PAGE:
Second, on the bad side, The encounters in this session were very challenging. In itself this would be fine and appropriate for the approach to a campaign end. One thing that I'm a little dissatisfied with though was that the encounters required healing despite the PCs being in the Mournlands. For example, during the combat with the titans, the warforged PC was reduced to something like 11 hit points, given the damage the titans were dishing per round, that was easily death in one round. At that point I told the cleric that as promised by his god, the cleric's healing powers were with him now when he really needed it. I allowed one opportunity to convert a spell before that effect dissipated but still it felt a bit too Deus Ex Machina for my tastes. After the encounter with the necromancer, the two blinded PCs required Remove Blindness/Deafness. The only way they are going to get that is through the power of the cleric's God again, miraculously granting the cleric two of those spells before preparing his spells for the final battle. I had considered making Chiron level 5 instead of level 4 (therefore able to cast 3rd level spells) when the PCs encountered him and giving his this ability. However, that would violate the GM rule to not let an NPC outshine a PC. Still it left a bad taste in my mouth to use this Dues Ex Machina effect not once but twice to make sure they have the combat capacities they need for the final combat.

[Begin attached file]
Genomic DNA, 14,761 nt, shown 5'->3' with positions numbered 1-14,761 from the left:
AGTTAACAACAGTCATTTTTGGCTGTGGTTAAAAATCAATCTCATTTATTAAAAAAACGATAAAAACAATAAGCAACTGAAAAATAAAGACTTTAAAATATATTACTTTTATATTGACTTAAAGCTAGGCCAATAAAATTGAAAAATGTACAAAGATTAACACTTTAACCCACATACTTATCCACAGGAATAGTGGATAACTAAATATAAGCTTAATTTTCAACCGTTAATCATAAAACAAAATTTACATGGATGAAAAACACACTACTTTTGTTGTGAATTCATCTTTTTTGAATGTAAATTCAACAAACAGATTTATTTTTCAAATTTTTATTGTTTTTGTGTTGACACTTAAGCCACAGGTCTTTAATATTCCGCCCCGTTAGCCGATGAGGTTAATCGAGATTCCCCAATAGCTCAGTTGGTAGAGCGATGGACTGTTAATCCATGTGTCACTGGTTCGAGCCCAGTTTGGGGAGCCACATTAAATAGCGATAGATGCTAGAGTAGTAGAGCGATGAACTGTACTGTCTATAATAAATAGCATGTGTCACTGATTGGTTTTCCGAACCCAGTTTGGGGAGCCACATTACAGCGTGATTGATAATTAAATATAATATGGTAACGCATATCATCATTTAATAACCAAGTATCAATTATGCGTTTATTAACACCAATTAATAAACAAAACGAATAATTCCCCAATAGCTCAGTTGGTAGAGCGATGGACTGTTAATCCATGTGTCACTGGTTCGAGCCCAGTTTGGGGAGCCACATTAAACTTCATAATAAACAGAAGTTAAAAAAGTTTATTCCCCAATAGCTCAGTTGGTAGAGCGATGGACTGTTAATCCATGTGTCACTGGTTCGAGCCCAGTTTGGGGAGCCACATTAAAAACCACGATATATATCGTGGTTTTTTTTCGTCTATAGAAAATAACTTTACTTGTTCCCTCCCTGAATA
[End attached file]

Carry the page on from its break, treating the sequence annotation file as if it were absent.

Next Session
Before we ended the session, I showed the PCs the dais upon which the final battle will take place because Chiron described it to them. This was an awesome moment and showing them the scene created a great cliff hanger. They oohed and ahed appropriately as I put the pieces together but when I put the quarters in for the stairs and showed them how the leads balance on the quarters, they were dumbfounded. That was an awesome GM moment. They also started asking questions about the Lord of the Blades and his combat abilities. A few truths and a few red herrings later and they were really scared. This campaign will be finished in the next session. Then I get a little break.